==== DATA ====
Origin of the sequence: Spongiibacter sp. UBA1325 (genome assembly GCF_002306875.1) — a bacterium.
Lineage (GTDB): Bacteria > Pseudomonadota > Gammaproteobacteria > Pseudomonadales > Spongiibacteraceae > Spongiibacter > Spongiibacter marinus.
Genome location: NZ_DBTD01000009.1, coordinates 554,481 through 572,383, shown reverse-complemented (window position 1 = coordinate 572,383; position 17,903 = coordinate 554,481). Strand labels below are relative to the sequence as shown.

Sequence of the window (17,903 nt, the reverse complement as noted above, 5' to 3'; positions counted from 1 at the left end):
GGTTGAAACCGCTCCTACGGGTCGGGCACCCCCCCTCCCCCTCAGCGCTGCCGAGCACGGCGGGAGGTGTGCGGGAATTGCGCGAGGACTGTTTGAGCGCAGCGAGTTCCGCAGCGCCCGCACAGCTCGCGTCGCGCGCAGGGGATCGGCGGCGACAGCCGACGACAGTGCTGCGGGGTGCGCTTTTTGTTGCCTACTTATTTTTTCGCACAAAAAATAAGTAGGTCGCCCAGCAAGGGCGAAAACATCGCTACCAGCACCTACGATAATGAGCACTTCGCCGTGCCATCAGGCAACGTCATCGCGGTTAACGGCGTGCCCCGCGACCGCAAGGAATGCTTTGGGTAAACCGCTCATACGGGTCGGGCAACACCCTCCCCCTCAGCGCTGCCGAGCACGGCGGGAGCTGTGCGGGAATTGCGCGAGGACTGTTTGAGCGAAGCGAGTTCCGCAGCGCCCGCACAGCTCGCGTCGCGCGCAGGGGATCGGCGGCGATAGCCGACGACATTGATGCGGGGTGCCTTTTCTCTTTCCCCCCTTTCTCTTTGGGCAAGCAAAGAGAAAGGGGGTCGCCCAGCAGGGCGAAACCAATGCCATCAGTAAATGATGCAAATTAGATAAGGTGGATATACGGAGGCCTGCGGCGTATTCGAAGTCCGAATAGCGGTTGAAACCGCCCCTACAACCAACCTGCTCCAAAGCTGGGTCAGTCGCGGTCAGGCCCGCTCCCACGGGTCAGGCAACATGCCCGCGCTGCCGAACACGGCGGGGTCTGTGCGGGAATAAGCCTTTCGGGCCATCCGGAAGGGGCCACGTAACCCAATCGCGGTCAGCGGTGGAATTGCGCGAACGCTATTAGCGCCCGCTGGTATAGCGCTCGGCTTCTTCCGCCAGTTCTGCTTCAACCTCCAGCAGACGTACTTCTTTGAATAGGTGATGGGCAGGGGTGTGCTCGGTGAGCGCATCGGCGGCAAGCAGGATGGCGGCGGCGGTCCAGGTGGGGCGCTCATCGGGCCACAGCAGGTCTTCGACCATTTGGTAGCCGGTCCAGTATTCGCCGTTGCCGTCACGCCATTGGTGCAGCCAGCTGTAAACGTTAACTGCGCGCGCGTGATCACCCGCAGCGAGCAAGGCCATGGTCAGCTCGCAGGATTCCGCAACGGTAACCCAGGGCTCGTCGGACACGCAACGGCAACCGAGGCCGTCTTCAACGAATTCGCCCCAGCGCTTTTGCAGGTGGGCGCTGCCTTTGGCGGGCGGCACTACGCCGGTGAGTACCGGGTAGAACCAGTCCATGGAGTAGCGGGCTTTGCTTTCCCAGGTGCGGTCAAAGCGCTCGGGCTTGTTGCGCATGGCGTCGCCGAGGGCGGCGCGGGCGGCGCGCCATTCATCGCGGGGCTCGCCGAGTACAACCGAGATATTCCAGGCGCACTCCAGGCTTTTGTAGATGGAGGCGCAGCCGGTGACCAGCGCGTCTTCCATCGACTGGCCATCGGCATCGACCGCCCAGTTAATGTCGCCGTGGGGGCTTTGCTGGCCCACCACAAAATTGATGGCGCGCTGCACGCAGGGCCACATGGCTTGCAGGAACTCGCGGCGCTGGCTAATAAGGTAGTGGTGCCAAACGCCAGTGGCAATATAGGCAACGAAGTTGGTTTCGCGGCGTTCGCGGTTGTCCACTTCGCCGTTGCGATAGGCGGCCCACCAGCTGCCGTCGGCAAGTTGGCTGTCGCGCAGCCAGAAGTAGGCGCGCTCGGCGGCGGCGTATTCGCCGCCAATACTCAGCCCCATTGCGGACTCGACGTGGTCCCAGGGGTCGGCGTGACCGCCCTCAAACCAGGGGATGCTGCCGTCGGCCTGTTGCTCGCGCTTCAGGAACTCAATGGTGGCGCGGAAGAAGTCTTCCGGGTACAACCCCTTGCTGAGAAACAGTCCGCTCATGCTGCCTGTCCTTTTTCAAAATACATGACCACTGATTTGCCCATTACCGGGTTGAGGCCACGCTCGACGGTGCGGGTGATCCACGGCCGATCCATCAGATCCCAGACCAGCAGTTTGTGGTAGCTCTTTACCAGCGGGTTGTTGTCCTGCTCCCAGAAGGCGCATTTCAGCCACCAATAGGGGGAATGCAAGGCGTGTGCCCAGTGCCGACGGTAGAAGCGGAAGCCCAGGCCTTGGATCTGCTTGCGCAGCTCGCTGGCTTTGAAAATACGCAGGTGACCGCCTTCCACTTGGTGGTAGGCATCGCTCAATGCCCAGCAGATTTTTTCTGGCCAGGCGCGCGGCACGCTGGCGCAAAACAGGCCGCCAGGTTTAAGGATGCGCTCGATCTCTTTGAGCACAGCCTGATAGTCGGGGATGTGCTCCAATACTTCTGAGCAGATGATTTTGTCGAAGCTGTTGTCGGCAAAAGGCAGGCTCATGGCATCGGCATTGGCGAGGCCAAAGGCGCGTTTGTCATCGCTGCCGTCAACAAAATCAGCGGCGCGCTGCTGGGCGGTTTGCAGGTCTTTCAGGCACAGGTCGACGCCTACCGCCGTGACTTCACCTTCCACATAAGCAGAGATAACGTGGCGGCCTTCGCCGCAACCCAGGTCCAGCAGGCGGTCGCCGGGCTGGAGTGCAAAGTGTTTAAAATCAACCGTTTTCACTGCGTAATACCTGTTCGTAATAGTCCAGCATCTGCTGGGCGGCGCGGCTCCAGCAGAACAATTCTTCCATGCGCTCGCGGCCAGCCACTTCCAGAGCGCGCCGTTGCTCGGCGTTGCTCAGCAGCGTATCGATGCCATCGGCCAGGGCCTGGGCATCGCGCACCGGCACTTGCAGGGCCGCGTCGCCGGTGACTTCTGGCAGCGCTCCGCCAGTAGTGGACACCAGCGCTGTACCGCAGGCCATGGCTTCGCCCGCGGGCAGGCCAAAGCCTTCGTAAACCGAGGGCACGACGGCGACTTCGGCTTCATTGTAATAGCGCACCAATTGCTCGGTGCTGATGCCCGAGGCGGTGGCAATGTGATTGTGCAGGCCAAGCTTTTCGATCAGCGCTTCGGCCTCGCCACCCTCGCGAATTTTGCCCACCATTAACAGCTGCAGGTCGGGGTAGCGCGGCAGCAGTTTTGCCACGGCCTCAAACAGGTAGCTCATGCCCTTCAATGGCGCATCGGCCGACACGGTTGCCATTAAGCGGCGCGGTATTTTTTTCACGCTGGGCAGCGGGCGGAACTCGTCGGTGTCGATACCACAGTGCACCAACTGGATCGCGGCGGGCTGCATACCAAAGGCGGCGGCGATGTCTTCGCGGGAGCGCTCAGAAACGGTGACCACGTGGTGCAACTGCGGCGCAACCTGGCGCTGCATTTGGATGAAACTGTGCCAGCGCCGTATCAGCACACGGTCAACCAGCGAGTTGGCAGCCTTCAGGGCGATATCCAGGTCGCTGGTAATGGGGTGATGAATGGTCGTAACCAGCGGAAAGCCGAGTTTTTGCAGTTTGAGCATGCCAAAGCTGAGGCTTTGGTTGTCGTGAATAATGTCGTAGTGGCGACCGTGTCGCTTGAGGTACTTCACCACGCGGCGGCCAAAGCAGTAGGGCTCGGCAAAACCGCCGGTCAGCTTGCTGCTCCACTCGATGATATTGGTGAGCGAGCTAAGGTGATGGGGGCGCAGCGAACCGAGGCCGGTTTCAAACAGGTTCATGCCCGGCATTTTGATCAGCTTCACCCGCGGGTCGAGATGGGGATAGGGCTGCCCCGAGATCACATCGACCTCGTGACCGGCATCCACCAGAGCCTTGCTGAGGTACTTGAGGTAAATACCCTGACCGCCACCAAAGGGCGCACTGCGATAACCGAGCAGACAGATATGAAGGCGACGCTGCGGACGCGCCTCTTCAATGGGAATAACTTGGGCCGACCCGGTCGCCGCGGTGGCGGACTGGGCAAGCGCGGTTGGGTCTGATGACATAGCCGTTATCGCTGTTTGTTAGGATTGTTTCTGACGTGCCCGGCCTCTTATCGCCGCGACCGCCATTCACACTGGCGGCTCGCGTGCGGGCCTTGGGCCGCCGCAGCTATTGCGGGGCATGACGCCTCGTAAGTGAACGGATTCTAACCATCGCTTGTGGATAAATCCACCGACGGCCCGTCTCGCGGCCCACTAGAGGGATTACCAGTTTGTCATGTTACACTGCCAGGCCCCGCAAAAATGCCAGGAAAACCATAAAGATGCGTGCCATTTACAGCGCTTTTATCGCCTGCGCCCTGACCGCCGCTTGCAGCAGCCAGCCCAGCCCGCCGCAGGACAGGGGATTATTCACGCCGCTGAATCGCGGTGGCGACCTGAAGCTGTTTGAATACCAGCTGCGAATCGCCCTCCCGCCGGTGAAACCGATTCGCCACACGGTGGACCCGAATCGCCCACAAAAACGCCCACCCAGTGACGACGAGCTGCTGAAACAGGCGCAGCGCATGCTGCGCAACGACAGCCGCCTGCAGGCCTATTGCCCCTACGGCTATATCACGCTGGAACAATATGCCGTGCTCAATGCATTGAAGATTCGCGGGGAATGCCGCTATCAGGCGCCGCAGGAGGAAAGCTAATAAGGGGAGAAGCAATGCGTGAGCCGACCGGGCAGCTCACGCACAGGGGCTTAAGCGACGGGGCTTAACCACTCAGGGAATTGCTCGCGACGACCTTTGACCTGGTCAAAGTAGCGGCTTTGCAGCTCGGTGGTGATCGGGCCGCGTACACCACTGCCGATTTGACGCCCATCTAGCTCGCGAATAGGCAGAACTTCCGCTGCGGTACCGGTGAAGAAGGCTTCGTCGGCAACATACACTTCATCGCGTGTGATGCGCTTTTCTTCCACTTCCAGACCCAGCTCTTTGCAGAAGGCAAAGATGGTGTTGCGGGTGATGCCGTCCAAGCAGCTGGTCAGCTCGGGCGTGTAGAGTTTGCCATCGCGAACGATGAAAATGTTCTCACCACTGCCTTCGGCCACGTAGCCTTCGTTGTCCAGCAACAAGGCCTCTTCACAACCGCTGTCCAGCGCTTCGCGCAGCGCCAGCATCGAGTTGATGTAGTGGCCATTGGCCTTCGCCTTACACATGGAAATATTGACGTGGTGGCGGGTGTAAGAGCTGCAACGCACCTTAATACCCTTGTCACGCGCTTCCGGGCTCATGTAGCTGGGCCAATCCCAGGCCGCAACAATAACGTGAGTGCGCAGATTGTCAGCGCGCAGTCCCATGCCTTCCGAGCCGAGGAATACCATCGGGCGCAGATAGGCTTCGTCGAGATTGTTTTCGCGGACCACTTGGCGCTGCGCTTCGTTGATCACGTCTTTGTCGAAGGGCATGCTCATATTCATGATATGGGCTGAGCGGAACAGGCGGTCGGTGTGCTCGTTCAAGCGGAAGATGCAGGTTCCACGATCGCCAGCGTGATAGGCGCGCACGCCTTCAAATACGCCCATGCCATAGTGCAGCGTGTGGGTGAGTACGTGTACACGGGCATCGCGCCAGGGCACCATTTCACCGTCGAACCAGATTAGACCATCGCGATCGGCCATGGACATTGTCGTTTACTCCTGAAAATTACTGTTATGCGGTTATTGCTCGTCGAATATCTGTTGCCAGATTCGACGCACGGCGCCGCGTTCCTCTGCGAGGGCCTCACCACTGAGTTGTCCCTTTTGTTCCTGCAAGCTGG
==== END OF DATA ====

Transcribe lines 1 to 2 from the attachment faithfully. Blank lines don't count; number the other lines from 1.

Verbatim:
Origin of the sequence: Spongiibacter sp. UBA1325 (genome assembly GCF_002306875.1) — a bacterium.
Lineage (GTDB): Bacteria > Pseudomonadota > Gammaproteobacteria > Pseudomonadales > Spongiibacteraceae > Spongiibacter > Spongiibacter marinus.